In June 1998, the Financial Accounting Standards Board issued Statement of Financial Accounting Standards No. 133 ("FAS 133"), Accounting for Derivative Instruments and Hedging Activities. This Statement establishes accounting and reporting standards for derivative instruments, including certain derivative instruments embedded in other contracts (collectively referred to as derivatives), and for hedging activities. It requires that an entity recognize all derivatives as either assets or liabilities in the balance sheet and measure those instruments at fair value. The accounting for changes in the fair value of a derivative (that is, gains and losses) depends on the intended use of the derivative and the resulting designation. The adoption of FAS 133, effective January 1, 2001, did not have a material effect on the financial condition, operations or cash flows of the Company. At December 31, 2001 and 2000, the Company held no such derivative instruments.

Reclassifications
Certain prior year amounts have been reclassified to conform to the current year’s presentation.


3. INVESTMENTS

The amortized cost and estimated fair value of available-for-sale investments at December 31, 2001 and 2000, are as follows:



December 31, 2001 (In thousands of U.S. Dollars)

Gross Gross Estimated
Amortized Unrealized Unrealized Fair
Cost Gains Losses Value

U.S. Government obligations $ 108,685 $ 2,049 $ (632)
$ 110,102
Foreign government obligations 48,415 3,809 (1,679)
50,545
Corporate debt securities 823,755 18,384 (29,675) 812,464
Mortgage-backed securities 497,700 8,343 (1,913) 504,130
Other debt securities 76,198 51 (26) 76,223

1,554,753 32,636 (33,925) 1,553,464
Equity securities 1,206,784 1,141,292 (177,125) 2,170,951

$2,761,537 $1,173,928 $(211,050) $3,724,415

.
.
December 31, 2000 (In thousands of U.S. Dollars)

Gross Gross Estimated
Amortized Unrealized Unrealized Fair
Cost Gains Losses Value

U.S. Government obligations $ 148,590 $ 3,579 $ (823) $ 151,346
Foreign government obligations 53,674 4,452 (3,083) 55,043
Corporate debt securities 664,176 13,113 (27,384) 649,905
Mortgage-backed securities 525,925 11,042 (3,138) 533,829
Other debt securities 100,164 7,228 (2,074) 105,318

1,492,529 39,414 (36,502) 1,495,441
Equity securities 1,363,378 1,770,244 (173,680) 2,959,942

$2,855,907 $1,809,658 $(210,182) $4,455,383



The amortized cost and estimated fair value of fixed maturities by maturity date at December 31, 2001, are as follows:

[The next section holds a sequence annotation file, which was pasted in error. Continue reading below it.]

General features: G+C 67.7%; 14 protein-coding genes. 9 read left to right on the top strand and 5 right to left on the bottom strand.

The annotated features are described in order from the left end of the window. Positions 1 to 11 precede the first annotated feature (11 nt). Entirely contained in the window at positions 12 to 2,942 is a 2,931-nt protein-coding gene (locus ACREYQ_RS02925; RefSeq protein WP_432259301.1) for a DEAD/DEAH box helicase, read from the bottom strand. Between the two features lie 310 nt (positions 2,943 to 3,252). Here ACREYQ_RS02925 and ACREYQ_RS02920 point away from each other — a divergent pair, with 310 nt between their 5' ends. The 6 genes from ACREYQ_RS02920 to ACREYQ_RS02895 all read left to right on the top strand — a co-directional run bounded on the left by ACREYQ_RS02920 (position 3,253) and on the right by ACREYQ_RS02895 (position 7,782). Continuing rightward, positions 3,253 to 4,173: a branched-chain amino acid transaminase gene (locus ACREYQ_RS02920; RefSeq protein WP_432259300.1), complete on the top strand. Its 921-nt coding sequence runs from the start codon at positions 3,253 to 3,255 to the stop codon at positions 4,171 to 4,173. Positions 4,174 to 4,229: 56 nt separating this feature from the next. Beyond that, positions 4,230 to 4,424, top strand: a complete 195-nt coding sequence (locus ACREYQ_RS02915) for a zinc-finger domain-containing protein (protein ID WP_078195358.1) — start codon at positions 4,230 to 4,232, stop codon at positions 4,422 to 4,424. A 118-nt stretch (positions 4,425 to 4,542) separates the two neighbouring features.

(In thousands of U.S. Dollars)
Available-for-Sale

Amortized Cost Estimated Fair Value

Due in one year or less $ 123,746 $ 123,990
Due after one year through five years 393,664 396,763
Due after five years through ten years 332,600 323,863
Due after ten years 704,743 708,848

Total fixed maturities $1,554,753 $1,553,464


Mortgage-backed securities are amortized using their original maturity dates.

Gross realized gains and losses from sales of investments are as follows:


(In thousands of U.S. Dollars)

2001 2000

Realized gains $348,805 $283,001
Realized losses (137,793) (84,463)

$211,012 $198,538


Net unrealized appreciation (depreciation) pertaining to investments for the years ended December 31, 2001 and 2000, is as follows:


(In thousands of U.S. Dollars)

2001 2000

Fixed maturities $ (4,201) $ 27,677
Equity securities (632,397) (537,410)
Deferred income taxes 222,809 178,407

$(413,789) $(331,326)

The Company may invest in equity index futures contracts to accommodate additional contributions or withdrawals of cash, to reinvest cash arising from dividends and tender offers, and to rebalance the portfolios. Futures are not used to leverage portfolios or for any speculative purpose. During the years ended December 31, 2001 and 2000, the Company had no such index futures.


The Company participates in a securities lending program with its investment custodian. The Company receives a fee from the investment custodian for the lending of these securities, which is shown in the Investment Income component of the Statement of Operations and Comprehensive Loss. As a requirement of the lending program, the borrower of securities must pledge collateral in excess of 100% of the value of the loaned securities to the investment custodian. At December 31, 2001 and 2000, the Company had securities with a market value of $445,223,000 and $333,260,000, respectively, on loan with its investment custodian.

4. RESERVE FUND AND ESCROW DEPOSIT
Under its incorporating act, the Company must, at all times, maintain a reserve fund. At December 31, 2001 and 2000, the reserve fund was $250,000. In addition, the Company is required to maintain a $750,000 escrow deposit (restricted cash) in connection with being licensed in the state of Delaware. The escrow deposit is included in the Cash component of the Balance Sheets. Distributions to policyholders may not be declared out of either of these funds.

5. RETROSPECTIVE PREMIUM ADJUSTMENT
Upon the sole discretion of the Board of Directors, the Company can call upon the Members for payment of proportionate retrospective premium adjustments, in whole or in part, to cover losses and the related costs incurred by the Company with respect to a policy year to which they have subscribed.

Each insured is contingently liable to the Company for retrospective premium adjustments based on losses occurring in each year. Under the primary, accidental outage, and excess programs, the maximum adjustment is equal to ten times and five times annualized policy premiums at December 31, 2001 and 2000, respectively.

The liability of the Members for the retrospective premium adjustment for any policy year ceases six years after the end of that policy year unless prior demand has been made. The maximum potential retrospective premiums that could be demanded by the Company as of December 31, from the Members of each program, with respect to the current policy year comprise:

(In thousands of U.S. Dollars)

2001 2000

Primary Program $ 620,244 $300,477
Accidental Outage Program 368,582 169,777
Excess Program 688,545 360,401

$1,677,371 $830,655